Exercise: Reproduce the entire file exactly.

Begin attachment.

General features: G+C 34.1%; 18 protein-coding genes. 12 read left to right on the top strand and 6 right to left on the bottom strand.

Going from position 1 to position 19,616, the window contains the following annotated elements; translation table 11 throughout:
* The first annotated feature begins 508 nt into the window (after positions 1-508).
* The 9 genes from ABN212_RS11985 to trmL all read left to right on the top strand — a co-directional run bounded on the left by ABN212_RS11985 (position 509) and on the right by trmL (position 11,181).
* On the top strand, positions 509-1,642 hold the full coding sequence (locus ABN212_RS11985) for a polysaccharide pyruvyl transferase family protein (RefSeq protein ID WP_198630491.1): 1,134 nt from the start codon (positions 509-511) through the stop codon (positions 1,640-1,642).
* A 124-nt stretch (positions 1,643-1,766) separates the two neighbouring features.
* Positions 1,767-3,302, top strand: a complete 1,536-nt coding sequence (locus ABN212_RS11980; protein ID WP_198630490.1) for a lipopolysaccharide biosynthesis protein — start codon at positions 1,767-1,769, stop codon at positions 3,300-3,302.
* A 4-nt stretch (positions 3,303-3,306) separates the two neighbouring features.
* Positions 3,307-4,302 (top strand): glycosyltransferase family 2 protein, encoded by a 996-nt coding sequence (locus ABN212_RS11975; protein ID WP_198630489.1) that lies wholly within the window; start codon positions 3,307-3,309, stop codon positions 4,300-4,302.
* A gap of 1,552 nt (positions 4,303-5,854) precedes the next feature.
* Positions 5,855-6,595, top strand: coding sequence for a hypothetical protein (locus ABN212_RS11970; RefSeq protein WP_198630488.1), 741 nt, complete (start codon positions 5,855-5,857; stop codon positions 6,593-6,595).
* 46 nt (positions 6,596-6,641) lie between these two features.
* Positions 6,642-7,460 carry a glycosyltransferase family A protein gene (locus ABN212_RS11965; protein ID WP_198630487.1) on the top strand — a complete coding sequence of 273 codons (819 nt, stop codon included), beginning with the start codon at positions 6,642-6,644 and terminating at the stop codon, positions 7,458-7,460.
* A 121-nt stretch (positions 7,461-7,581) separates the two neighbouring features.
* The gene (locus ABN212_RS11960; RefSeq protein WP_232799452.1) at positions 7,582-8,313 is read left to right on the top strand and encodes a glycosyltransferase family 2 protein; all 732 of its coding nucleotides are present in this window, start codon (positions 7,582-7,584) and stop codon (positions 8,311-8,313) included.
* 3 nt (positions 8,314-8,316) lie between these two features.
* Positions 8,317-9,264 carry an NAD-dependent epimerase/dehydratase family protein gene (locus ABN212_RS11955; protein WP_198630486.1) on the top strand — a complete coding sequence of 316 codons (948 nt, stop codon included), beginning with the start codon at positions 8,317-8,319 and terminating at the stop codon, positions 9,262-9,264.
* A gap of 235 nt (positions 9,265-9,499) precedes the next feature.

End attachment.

General features: G+C 34.1%; 18 protein-coding genes. 12 read left to right on the top strand and 6 right to left on the bottom strand.

Going from position 1 to position 19,616, the window contains the following annotated elements; translation table 11 throughout:
* The first annotated feature begins 508 nt into the window (after positions 1-508).
* The 9 genes from ABN212_RS11985 to trmL all read left to right on the top strand — a co-directional run bounded on the left by ABN212_RS11985 (position 509) and on the right by trmL (position 11,181).
* On the top strand, positions 509-1,642 hold the full coding sequence (locus ABN212_RS11985) for a polysaccharide pyruvyl transferase family protein (RefSeq protein ID WP_198630491.1): 1,134 nt from the start codon (positions 509-511) through the stop codon (positions 1,640-1,642).
* A 124-nt stretch (positions 1,643-1,766) separates the two neighbouring features.
* Positions 1,767-3,302, top strand: a complete 1,536-nt coding sequence (locus ABN212_RS11980; protein ID WP_198630490.1) for a lipopolysaccharide biosynthesis protein — start codon at positions 1,767-1,769, stop codon at positions 3,300-3,302.
* A 4-nt stretch (positions 3,303-3,306) separates the two neighbouring features.
* Positions 3,307-4,302 (top strand): glycosyltransferase family 2 protein, encoded by a 996-nt coding sequence (locus ABN212_RS11975; protein ID WP_198630489.1) that lies wholly within the window; start codon positions 3,307-3,309, stop codon positions 4,300-4,302.
* A gap of 1,552 nt (positions 4,303-5,854) precedes the next feature.
* Positions 5,855-6,595, top strand: coding sequence for a hypothetical protein (locus ABN212_RS11970; RefSeq protein WP_198630488.1), 741 nt, complete (start codon positions 5,855-5,857; stop codon positions 6,593-6,595).
* 46 nt (positions 6,596-6,641) lie between these two features.
* Positions 6,642-7,460 carry a glycosyltransferase family A protein gene (locus ABN212_RS11965; protein ID WP_198630487.1) on the top strand — a complete coding sequence of 273 codons (819 nt, stop codon included), beginning with the start codon at positions 6,642-6,644 and terminating at the stop codon, positions 7,458-7,460.
* A 121-nt stretch (positions 7,461-7,581) separates the two neighbouring features.
* The gene (locus ABN212_RS11960; RefSeq protein WP_232799452.1) at positions 7,582-8,313 is read left to right on the top strand and encodes a glycosyltransferase family 2 protein; all 732 of its coding nucleotides are present in this window, start codon (positions 7,582-7,584) and stop codon (positions 8,311-8,313) included.
* 3 nt (positions 8,314-8,316) lie between these two features.
* Positions 8,317-9,264 carry an NAD-dependent epimerase/dehydratase family protein gene (locus ABN212_RS11955; protein WP_198630486.1) on the top strand — a complete coding sequence of 316 codons (948 nt, stop codon included), beginning with the start codon at positions 8,317-8,319 and terminating at the stop codon, positions 9,262-9,264.
* A gap of 235 nt (positions 9,265-9,499) precedes the next feature.